Alexander Says Americans’ Insurance Premiums Will Go Up Under Baucus Plan

Posted on September 23, 2009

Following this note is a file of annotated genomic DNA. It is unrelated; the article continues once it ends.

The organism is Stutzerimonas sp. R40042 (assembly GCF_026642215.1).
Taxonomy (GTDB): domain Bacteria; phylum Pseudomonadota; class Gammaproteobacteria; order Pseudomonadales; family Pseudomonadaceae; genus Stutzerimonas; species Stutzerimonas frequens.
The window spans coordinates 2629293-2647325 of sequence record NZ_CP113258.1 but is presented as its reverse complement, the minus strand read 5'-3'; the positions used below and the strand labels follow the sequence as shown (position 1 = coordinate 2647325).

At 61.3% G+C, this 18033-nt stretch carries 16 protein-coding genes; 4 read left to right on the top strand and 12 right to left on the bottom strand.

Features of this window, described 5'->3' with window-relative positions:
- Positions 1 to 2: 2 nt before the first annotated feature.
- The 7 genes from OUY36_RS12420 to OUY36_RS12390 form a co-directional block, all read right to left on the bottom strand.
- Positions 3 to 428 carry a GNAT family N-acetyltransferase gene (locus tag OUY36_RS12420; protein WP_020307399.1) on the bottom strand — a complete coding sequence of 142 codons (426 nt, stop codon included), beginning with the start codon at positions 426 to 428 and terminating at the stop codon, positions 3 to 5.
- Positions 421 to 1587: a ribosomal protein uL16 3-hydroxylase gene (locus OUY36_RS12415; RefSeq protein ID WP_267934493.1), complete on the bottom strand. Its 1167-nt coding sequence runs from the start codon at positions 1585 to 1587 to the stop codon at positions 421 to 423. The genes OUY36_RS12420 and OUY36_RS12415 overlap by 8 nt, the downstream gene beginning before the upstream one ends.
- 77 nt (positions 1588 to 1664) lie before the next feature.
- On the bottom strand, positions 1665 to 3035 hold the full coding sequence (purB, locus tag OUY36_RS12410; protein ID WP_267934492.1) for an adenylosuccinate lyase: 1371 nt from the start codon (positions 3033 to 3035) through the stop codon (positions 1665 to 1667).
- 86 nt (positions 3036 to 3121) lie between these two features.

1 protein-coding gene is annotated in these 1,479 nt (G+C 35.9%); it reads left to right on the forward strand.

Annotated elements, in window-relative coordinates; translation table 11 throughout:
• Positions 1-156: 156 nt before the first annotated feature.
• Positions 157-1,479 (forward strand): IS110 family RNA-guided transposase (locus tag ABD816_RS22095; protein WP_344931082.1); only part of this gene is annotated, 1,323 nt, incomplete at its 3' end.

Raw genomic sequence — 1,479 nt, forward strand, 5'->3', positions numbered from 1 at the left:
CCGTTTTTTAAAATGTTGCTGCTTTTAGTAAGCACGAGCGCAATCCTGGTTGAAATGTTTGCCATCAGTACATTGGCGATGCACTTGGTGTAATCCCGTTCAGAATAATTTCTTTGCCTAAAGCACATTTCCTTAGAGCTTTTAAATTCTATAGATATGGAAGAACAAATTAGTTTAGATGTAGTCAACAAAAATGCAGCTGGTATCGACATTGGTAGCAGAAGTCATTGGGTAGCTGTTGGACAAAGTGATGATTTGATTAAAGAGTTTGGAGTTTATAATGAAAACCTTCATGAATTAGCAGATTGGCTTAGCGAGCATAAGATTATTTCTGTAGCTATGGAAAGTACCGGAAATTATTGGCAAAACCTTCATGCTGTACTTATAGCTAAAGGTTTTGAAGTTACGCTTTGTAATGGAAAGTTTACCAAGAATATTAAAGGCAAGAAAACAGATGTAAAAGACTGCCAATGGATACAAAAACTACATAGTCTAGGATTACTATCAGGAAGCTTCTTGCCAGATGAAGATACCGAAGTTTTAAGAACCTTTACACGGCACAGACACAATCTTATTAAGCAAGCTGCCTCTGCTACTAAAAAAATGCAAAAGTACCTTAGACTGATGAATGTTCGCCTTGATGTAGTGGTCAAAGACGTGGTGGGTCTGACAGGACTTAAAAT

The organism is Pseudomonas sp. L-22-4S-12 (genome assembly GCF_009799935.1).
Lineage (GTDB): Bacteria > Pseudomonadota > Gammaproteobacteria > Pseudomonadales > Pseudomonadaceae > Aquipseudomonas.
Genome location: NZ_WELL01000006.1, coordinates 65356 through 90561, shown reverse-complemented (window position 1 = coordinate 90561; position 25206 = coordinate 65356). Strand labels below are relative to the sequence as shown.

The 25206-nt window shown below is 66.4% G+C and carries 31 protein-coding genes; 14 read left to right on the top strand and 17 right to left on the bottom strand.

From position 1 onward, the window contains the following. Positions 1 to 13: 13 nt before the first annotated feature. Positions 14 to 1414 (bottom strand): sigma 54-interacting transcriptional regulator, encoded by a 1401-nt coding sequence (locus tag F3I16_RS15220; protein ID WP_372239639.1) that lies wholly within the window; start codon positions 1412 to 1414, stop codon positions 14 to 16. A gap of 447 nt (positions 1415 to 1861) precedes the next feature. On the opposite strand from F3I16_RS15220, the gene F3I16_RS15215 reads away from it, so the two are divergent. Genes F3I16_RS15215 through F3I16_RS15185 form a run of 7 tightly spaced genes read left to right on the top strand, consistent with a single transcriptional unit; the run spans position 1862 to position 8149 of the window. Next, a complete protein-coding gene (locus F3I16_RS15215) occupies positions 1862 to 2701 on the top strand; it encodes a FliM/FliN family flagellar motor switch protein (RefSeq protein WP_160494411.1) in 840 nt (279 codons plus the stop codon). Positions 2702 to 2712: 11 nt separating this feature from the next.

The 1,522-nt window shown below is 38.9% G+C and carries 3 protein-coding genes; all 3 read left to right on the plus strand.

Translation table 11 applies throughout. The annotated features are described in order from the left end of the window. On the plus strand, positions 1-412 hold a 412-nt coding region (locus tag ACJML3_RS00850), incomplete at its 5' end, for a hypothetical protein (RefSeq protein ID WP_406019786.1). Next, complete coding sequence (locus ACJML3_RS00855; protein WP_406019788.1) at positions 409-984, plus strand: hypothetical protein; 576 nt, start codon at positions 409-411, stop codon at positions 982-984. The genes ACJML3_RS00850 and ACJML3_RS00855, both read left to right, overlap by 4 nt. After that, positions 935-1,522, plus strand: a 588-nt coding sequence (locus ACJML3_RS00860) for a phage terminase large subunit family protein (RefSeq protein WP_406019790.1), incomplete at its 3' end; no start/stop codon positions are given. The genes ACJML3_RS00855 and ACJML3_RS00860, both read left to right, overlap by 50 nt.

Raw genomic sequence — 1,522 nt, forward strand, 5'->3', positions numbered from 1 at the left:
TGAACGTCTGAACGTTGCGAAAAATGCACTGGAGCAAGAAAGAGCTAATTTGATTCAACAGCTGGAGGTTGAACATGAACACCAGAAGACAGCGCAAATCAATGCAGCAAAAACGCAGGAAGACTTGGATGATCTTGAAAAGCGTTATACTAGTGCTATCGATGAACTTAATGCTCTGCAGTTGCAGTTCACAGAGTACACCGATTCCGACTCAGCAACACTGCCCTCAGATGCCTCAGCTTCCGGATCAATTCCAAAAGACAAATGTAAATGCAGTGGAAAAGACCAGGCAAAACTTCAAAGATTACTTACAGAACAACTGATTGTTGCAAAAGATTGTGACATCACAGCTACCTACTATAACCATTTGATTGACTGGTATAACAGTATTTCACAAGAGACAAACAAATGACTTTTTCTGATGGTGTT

U.S. Senator Lamar Alexander (R-Tenn.) today made the following remarks on the floor of the U.S. Senate regarding Senate Committee on Finance Chairman Max Baucus’s (D-Mont.) health care bill, which is being marked up this week in committee: • “Premiums will go up under the Baucus bill. Americans will pay more, not less, for their health insurance than they do today. The Congressional Budget Office said, ‘Under current law, premiums on employment-based plans would not include the effect of the annual fees imposed on the proposal on manufacturers and importers of brand name drugs and medical devices, on health insurance providers and on clinical laboratories.’ These are new taxes . . . the premiums under the new bill, the new exchange, would be higher than what you’re paying today.” • “I want health care reform, but I don’t want more debt, more taxes, and higher premium costs for people who can’t afford their insurance policies now. Yet the proposals we’ve seen from the other side of the aisle do just that. The focus of health care reform should be about one thing: reducing cost. Reducing costs to individuals and small businesses who are paying for health care and reducing the cost to our government, which is the responsibility of every single one of us taxpayers in this country.” • “We’ve gotten into the habit around here of coming up with 1,000-page bills that senators and congressmen don’t read, so the American people are saying to us, ‘At least read the bill.’ And they’re saying to us, ‘Second, at least know what it costs.’” • “Dumping another 15 million low-income Americans into Medicaid is not health care reform. Doctors and providers are only reimbursed about 61 or 62 percent of their cost for providing services to Medicaid patients. Forty percent of doctors won’t see Medicaid patients. Dumping a low-income American into the Medicaid program is like giving them a bus ticket to a bus line that only runs 60 percent of the time. It’s not health care reform.”